Langhorne, William (DNB00)
|←Langhorne, Richard||Dictionary of National Biography, 1885-1900, Volume 32
LANGHORNE, Sir WILLIAM (1629–1715), governor of Madras, son of William Langhorne, an East India merchant, of London, was born in the city in 1629. He was probably a brother of the Captain Langhorne of the royal navy who is frequently mentioned in the 'State Papers' during the reign of Charles II (Dom. Ser. 1666–7, passim). He was admitted to the Inner Temple on 6 Aug. 1664, but does not appear to have practised at the bar (Inner Temple Register). He succeeded to his father's East India trade, made money, and was in 1668 created a baronet. In 1670 he was appointed to investigate a charge of fiscal malpractice which had been brought against Sir Edward Winter, East India Company agent and governor of Madras, with the result that Langhorne himself was made governor in Winter's stead in the course of the year. His appointment coincided with a critical period in the history of the settlement. Colbert had in 1665 projected the French East India Company, and in 1673 the French admiral, De la Haye, landed troops and guns at St. Thomé, on the Coromandel coast. Langhorne maintained a discreetly neutral position between the French, who were at that moment the nominal allies of England, and the Dutch, with whom England was at war. When in 1674 the Dutch stormed and took possession of St. Thomé, he contented himself with expressing sympathy with the French, at the same time strengthening the defences of Fort St. George. In the same year the English settlement was visited by Dr. John Fryer (d. 1733) [q. v.] the traveller, who spoke highly of Langhorne. 'The true masters of Madras,' he says, 'are the English Company, whose agent here is Sir William Laugham [sic], a gentleman of indefatigable industry and worth. He is superintendent over all the factories on the coast of Coromandel as far as the Bay of Bengala and up Haygly river. ... He has his Mint ... moreover he has his judiciaries, but not on life and death to the king's liege people of England; though over the rest they may. His personal guard consists of three hundred or four hundred blacks, besides a band of fifteen hundred men ready on summons; he never goes abroad without fifes, drums, trumpets, and a flag with two bells in a red field, accompanied with his Council and Factors on horseback, with their ladies in palankeens' (Fryer, New Account, p. 38).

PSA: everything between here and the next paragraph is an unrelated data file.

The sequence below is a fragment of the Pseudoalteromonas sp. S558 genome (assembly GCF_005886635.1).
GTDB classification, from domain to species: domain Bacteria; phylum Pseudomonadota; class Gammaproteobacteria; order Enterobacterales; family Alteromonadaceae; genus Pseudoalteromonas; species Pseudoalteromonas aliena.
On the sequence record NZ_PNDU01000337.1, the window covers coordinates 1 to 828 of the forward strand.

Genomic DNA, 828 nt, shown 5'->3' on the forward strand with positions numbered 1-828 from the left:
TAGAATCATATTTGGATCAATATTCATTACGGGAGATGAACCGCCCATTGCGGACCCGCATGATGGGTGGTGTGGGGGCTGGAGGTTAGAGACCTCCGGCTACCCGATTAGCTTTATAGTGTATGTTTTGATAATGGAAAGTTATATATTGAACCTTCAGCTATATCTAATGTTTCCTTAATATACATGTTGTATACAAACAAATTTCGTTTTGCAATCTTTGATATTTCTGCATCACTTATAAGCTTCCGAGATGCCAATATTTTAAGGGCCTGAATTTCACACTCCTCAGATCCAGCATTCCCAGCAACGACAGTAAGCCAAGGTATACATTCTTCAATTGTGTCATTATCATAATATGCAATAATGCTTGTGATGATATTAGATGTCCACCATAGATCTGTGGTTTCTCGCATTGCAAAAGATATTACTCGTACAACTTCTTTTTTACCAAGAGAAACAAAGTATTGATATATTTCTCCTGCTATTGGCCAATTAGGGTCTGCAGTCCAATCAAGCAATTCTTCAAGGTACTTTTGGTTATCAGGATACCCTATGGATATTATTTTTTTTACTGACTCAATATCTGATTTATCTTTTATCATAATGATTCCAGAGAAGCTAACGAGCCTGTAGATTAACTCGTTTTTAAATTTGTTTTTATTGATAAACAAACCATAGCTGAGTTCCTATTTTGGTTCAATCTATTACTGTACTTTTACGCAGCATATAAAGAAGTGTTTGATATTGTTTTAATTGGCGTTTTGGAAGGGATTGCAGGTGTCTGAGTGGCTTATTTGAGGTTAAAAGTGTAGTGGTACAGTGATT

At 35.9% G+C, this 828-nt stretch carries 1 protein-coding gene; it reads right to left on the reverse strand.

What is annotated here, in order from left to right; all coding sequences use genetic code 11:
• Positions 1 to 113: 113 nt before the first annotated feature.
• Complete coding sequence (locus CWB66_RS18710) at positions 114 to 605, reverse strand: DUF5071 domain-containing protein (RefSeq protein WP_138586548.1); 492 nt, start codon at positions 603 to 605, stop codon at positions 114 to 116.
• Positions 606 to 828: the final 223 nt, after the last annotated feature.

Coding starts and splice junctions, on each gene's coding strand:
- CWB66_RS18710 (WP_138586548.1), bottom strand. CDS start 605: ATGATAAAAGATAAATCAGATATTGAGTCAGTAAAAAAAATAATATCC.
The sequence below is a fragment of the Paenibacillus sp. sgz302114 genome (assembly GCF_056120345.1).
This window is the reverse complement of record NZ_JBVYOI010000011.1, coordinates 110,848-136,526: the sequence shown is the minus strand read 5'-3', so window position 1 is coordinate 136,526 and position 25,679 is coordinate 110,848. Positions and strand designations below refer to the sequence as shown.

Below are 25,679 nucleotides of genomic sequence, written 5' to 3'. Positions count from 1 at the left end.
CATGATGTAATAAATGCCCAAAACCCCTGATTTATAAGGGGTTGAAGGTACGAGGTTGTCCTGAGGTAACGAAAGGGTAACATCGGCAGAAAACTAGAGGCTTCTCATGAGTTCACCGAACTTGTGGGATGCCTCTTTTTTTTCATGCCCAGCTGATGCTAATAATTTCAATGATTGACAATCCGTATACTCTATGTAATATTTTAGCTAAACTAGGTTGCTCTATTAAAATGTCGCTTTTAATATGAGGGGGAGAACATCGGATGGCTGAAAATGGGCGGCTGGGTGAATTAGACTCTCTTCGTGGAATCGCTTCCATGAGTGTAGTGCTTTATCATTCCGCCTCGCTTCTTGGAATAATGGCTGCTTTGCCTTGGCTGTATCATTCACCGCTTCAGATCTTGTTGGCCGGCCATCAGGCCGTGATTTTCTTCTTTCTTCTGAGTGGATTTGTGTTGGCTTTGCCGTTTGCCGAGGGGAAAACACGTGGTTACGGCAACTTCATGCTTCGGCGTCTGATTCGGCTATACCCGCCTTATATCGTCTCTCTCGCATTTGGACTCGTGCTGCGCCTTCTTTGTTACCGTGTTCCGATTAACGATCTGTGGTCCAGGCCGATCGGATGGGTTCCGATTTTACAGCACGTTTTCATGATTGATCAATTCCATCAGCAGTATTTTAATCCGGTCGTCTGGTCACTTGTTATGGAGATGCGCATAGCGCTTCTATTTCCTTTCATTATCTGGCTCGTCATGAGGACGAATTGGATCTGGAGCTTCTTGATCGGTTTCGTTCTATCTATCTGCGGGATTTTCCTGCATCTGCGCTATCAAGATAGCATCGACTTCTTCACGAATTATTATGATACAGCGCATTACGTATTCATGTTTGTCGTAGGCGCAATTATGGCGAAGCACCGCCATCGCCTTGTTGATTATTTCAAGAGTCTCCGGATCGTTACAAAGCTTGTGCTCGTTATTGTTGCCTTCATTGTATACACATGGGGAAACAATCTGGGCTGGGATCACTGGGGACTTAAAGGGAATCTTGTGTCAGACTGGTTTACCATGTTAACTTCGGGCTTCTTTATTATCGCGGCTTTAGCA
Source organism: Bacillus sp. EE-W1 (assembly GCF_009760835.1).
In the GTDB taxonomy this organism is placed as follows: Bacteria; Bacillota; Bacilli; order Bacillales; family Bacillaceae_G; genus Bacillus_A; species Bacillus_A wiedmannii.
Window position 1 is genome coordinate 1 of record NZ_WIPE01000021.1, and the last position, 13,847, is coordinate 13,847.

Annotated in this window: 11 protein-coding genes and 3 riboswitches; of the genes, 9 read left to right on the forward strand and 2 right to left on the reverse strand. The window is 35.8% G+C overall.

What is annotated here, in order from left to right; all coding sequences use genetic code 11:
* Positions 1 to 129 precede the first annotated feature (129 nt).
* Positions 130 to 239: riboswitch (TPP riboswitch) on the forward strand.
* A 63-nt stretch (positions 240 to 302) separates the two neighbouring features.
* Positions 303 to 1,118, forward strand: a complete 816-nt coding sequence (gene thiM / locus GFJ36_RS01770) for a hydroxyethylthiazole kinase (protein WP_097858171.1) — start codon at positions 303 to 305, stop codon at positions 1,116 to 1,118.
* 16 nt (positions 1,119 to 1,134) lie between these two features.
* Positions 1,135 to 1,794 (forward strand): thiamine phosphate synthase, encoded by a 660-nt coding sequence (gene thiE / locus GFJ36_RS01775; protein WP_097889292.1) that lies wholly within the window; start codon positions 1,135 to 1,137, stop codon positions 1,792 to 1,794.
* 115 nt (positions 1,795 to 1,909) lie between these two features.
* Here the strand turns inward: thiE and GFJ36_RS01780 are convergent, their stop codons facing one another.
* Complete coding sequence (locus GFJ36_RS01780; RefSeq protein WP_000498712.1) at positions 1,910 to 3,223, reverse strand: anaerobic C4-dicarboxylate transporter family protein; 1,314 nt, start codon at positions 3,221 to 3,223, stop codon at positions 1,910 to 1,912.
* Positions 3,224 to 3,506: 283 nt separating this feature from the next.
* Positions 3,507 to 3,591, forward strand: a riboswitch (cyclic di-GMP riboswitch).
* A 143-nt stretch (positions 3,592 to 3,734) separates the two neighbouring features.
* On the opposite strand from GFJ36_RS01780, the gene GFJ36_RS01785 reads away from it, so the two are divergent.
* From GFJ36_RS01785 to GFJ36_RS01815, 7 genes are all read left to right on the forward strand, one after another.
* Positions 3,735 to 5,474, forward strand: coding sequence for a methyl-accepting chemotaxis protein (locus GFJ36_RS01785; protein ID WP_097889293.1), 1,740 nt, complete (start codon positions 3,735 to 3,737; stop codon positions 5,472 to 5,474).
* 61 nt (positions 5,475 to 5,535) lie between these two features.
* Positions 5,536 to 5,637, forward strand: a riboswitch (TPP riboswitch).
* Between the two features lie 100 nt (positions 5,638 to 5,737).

In 1675 he successfully resisted an attempt at extortion by one Lingaps, the naik of the Poonamalee district, but only at the unlooked-for expense of what might have proved a perilous misunderstanding with the king of Golconda (see Wheeler, Madras, p. 86). In 1676 he showed his tolerant spirit by firing a salute upon the consecration of a Roman catholic church in Madras, and thereby drew upon himself a rebuke from the directors at home. A strict disciplinarian, he drew up as governor a code of by-laws which helps us to picture the contemporary social life of the settlement. Among his regulations it was enacted that no person was to drink above half a pint of arrack or brandy or a quart of wine at a time; to such practices as blaspheming, duelling, being absent from prayers, or being outside the walls after eight o'clock, strict penalties were allotted.
An over-shrewd man of business, Langhorne fell a victim, like his predecessor, to charges of private trading, by which he was said to have realised the too obviously large sum of 7,000l. per annum, in addition to the 300l., allowed him by the company. He left Madras in 1677, and was succeeded by Streynsham Master, uncle of Captain Streynsham Master, R.N. [q. v.]
On arriving in England Langhorne bought from the executors of William Ducie, viscount Downe, the estate and manor-house of Charlton in Kent (Lysons, iv. 326). Here he settled, became a J. P., and commissioner of the court of requests for the Hundred of Blackheath (1689), endowed a school and some almshouses, and died with the reputation of a rich and beneficent 'nabob' on 26 Feb. 1714–15; he was buried in Charlton Church. By his will he left a considerable sum to be applied, after the manner of Queen Anne's Bounty, in augmenting poor benefices (Hasted, Kent, ii. 263, 285). His first wife, Grace, second daughter of John, eighth earl of Rutland, and widow of Patricius, third viscount Chaworth, having died within a year of their marriage, on 15 Feb. 1700, Langhorne remarried Mary Aston, who, after his decease, married George Jones of Twickenham. Leaving no issue by either marriage he was succeeded in his estate by his sister's son, Sir John Conyers, bart., of Horden, Durham, and Langhorne's baronetcy became extinct.
[Burke's Extinct Baronetage, p. 298; Burke's Extinct Peerage, p. 112; London Gazettes, Nos. 3416, 3453; Hasted's Kent, i. 35; Lysons's Environs of London, vols. ii. and iv.; Hist. MSS. Comm. 12th Rep. App. pt. v. pp. 80, 124, pt. vi. p. 409, where his name is misspelt Langborne; John Fryer's New Account of East India and Persia, 1698; J. Talboys Wheeler's Madras in the Olden Time, from the company's original records, i. 68–93 (with facsimile of Langhorne's autograph); the same writer's Early Records of British India, pp. 56, 62, 72, and Handbook to the Madras Records; Birdwood's India Office Records, pp. 23, 64.]